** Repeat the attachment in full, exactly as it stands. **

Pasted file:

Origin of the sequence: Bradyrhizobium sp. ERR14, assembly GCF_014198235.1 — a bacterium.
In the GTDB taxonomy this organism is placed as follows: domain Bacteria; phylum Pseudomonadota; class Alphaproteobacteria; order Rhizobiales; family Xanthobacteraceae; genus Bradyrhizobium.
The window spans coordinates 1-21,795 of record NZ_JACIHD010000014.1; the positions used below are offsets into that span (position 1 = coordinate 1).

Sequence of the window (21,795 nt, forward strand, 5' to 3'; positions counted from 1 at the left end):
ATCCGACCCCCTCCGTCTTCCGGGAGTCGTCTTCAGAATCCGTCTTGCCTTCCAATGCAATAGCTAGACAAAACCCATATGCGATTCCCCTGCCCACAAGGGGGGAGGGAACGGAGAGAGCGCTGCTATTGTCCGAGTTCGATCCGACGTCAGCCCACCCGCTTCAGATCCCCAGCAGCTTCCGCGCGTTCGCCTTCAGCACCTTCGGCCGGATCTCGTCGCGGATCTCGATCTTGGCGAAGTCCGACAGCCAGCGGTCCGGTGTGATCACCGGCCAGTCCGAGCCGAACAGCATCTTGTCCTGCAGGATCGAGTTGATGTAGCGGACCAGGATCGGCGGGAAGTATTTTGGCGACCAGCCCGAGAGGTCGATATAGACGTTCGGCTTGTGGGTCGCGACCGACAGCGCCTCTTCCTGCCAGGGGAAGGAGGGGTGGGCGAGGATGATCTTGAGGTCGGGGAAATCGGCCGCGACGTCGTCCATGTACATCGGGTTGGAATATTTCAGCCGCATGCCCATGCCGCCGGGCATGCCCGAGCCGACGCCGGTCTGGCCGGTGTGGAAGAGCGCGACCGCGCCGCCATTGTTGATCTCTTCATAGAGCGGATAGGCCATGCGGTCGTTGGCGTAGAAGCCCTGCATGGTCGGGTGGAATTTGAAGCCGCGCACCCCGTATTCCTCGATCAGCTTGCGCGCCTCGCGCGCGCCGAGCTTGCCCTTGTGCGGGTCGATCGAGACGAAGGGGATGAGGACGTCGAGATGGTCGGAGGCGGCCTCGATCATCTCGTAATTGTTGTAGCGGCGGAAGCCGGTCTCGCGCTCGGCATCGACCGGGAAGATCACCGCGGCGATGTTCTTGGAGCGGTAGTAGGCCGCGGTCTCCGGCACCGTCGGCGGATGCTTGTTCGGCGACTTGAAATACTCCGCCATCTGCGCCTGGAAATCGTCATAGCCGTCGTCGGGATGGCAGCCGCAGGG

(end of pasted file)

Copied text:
Origin of the sequence: Bradyrhizobium sp. ERR14, assembly GCF_014198235.1 — a bacterium.
In the GTDB taxonomy this organism is placed as follows: domain Bacteria; phylum Pseudomonadota; class Alphaproteobacteria; order Rhizobiales; family Xanthobacteraceae; genus Bradyrhizobium.
The window spans coordinates 1-21,795 of record NZ_JACIHD010000014.1; the positions used below are offsets into that span (position 1 = coordinate 1).

Sequence of the window (21,795 nt, forward strand, 5' to 3'; positions counted from 1 at the left end):
ATCCGACCCCCTCCGTCTTCCGGGAGTCGTCTTCAGAATCCGTCTTGCCTTCCAATGCAATAGCTAGACAAAACCCATATGCGATTCCCCTGCCCACAAGGGGGGAGGGAACGGAGAGAGCGCTGCTATTGTCCGAGTTCGATCCGACGTCAGCCCACCCGCTTCAGATCCCCAGCAGCTTCCGCGCGTTCGCCTTCAGCACCTTCGGCCGGATCTCGTCGCGGATCTCGATCTTGGCGAAGTCCGACAGCCAGCGGTCCGGTGTGATCACCGGCCAGTCCGAGCCGAACAGCATCTTGTCCTGCAGGATCGAGTTGATGTAGCGGACCAGGATCGGCGGGAAGTATTTTGGCGACCAGCCCGAGAGGTCGATATAGACGTTCGGCTTGTGGGTCGCGACCGACAGCGCCTCTTCCTGCCAGGGGAAGGAGGGGTGGGCGAGGATGATCTTGAGGTCGGGGAAATCGGCCGCGACGTCGTCCATGTACATCGGGTTGGAATATTTCAGCCGCATGCCCATGCCGCCGGGCATGCCCGAGCCGACGCCGGTCTGGCCGGTGTGGAAGAGCGCGACCGCGCCGCCATTGTTGATCTCTTCATAGAGCGGATAGGCCATGCGGTCGTTGGCGTAGAAGCCCTGCATGGTCGGGTGGAATTTGAAGCCGCGCACCCCGTATTCCTCGATCAGCTTGCGCGCCTCGCGCGCGCCGAGCTTGCCCTTGTGCGGGTCGATCGAGACGAAGGGGATGAGGACGTCGAGATGGTCGGAGGCGGCCTCGATCATCTCGTAATTGTTGTAGCGGCGGAAGCCGGTCTCGCGCTCGGCATCGACCGGGAAGATCACCGCGGCGATGTTCTTGGAGCGGTAGTAGGCCGCGGTCTCCGGCACCGTCGGCGGATGCTTGTTCGGCGACTTGAAATACTCCGCCATCTGCGCCTGGAAATCGTCATAGCCGTCGTCGGGATGGCAGCCGCAGGG